Tassle (now Willow) was found hanging around a campground on the Rosebud Reservation.
Willow met her rescuer in a rather unique way.
A woman noticed this blond beauty during a summer stay at a campground on the Rosebud Reservation. The woman typically visited the reservation during the summer months and sold snow cones there. As the season changed,and with the color of the leaves changing and the air becoming chilly, she would leave.
Willow was hanging around the campground, looking for stray crumbs. No one claimed her, so the “Snow Cone Lady” began feeding her and keeping an eye out for her to keep her from harm. Once the end of the summer approached, Willow’s rescuer did not want to just leave her to an unknown fate.
Willow was already very skittish and fearful, but the woman managed to wrestle Willow into her van. Willow was brought to Sherry, our Program Partner, with Borders without Boundaries Rescue (BWBR), just south of the reservation. Soon after, Willow received a health checkup and her vaccinations, and then was treated for worms and fleas by the veterinarian. Of course, she was also placed on a healthy diet. BWBR does not typically spay/neuter dogs immediately after taking in the animal. Instead, they are given time to settle in. This provides time for them to get comfortable with the people and places around them. This was particularly important with Willow, since she was fostered for six months before being adopted.
Willow's cute happy dog smile is what first got Mary's attention.
Renamed and Rehomed!
When Willow was fostered, she was originally named Tassle. Once she was more comfortable and considered ready to be adopted, BWBR added her profile to PetFinder.com. This is where Mary and Drew first became captivated by her.
Mary described her and her husband’s initial interest saying, “My husband and I had been on the hunt for the right dog for a very long time — making frequent trips to the Humane Society, following several shelters and rescues on Facebook, and reading about dogs available for adoption on PetFinder.com. It was ultimately on PetFinder that I happened upon Willow (then named Tassle).”
Mary continued to illustrate how their new addition was presented on the webpage: “Her cute happy dog ‘smile’ first got my attention, but it was the words "calm" and "tidy" in the description that kept it. Those two attributes had not been anything we'd found in any of the dogs we'd met. A desire to have a pet that was calm and tidy was the very reason I had always been more of a cat lover than a dog lover. When we met the dog, her temperament exceeded any expectations we had, and we knew right away that she would make a great addition to our family.”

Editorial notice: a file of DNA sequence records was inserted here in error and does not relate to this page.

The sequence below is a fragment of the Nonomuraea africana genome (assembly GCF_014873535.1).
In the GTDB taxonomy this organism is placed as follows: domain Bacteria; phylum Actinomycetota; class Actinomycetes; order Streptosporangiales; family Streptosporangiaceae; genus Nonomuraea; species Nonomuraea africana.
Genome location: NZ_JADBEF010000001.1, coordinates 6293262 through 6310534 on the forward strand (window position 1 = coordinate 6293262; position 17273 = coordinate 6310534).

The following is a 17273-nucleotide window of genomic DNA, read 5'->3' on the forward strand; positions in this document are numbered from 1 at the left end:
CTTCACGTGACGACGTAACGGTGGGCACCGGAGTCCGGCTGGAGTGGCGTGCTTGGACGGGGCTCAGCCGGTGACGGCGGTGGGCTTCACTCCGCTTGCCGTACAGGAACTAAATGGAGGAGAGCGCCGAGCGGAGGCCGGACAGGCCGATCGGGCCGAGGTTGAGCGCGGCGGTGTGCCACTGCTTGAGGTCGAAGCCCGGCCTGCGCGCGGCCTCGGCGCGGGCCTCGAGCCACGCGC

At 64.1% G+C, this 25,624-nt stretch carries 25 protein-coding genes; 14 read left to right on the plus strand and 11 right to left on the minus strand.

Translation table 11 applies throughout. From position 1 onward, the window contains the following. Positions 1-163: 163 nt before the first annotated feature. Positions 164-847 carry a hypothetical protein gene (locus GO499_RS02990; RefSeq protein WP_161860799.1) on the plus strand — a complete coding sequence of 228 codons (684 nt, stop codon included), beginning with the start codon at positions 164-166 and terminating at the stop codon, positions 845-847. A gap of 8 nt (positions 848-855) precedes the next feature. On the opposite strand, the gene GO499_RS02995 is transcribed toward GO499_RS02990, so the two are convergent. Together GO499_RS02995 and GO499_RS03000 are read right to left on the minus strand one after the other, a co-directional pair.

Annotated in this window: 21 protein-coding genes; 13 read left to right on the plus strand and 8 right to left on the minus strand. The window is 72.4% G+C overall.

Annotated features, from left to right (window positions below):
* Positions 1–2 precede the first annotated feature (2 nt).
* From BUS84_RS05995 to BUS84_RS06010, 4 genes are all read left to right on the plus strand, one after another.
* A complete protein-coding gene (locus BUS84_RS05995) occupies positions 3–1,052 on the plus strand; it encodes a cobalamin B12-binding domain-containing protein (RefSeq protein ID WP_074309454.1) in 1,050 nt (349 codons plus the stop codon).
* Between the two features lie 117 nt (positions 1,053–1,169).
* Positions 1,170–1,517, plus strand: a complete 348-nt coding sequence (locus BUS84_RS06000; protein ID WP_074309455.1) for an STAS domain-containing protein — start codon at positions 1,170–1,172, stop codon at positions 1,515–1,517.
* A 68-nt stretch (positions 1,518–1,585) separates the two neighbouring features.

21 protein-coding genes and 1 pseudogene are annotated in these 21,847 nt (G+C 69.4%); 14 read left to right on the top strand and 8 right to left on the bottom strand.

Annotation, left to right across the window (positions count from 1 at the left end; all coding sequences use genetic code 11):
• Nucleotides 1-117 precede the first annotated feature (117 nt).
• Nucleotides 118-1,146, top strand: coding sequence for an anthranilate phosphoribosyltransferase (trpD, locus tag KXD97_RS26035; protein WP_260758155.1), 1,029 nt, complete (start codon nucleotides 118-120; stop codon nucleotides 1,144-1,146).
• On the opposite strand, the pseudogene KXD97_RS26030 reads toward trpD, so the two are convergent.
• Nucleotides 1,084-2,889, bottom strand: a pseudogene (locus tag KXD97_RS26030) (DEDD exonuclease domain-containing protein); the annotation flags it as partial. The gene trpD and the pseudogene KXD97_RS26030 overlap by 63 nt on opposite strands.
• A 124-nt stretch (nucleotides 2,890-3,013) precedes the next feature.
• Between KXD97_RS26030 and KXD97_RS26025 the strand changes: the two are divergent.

Willow enjoys running in her new back yard with a squeaky ball in her mouth.
Once Willow came home with Mary and Drew, the transition was very smooth. Her favorite place in the house is: “Wherever we are. She is never more than a few steps away... She enjoys running in our big back yard with a squeaky ball in her mouth. She likes to go for walks, particularly in places where she runs into other dogs and is always excited to see other people with dogs.”
A Day with Willow
Mary connected with Sherry at BWBR: “Everything is still going very well with Willow — that is with the exception of her shredding her bed apart the other day and her new discovery of the cat's litter box. She doesn't seem to mind going into her crate at all and does so with very little coaxing. We have started experimenting with having her sleep in the kennel without latching the door and periodically leaving her out of the kennel for short amounts of time, like when we run a very quick errand.
Willow and Nellie get along well and she totally lets Nellie (the cat) call all the shots!It seems to be going well. Everyone, I mean everyone, comments on how well behaved she is, and it has required virtually no training. Willow and Nellie get along well, but she totally lets the cat call all the shots. I worked from home today and witnessed a pretty hilarious exchange between the two of them. Willow was curled up in the corner of her bed, and the cat crawled into the other corner. I thought for a moment they would snuggle up with one another, but instead Willow, who had plenty of room, got out of there right away and just let the cat take over the entire bed.”
Mary and Drew are not unfamiliar with rescued animals. “Our cat came from the Humane Society,” Mary said. She further explained what advice she would give to others considering adopting a rescue: “My advice for people considering adoption is don't make a hasty decision; you should make sure the animal is the right fit for your family. Just like if it were a child, adoption should be for life. It seems people often see a cute animal and adopt before considering whether they are a good match for the family's home and lifestyle. Those animals end up back in the shelter and won't understand why.”
She continued, “I encourage people to adopt whenever I can. With a seemingly infinite number of unwanted and homeless animals, I can think of very few compelling reasons to purchase a pet from a store or from a breeder. When you adopt animals, you are bettering their life just as much as they are bettering yours. It's a great feeling.”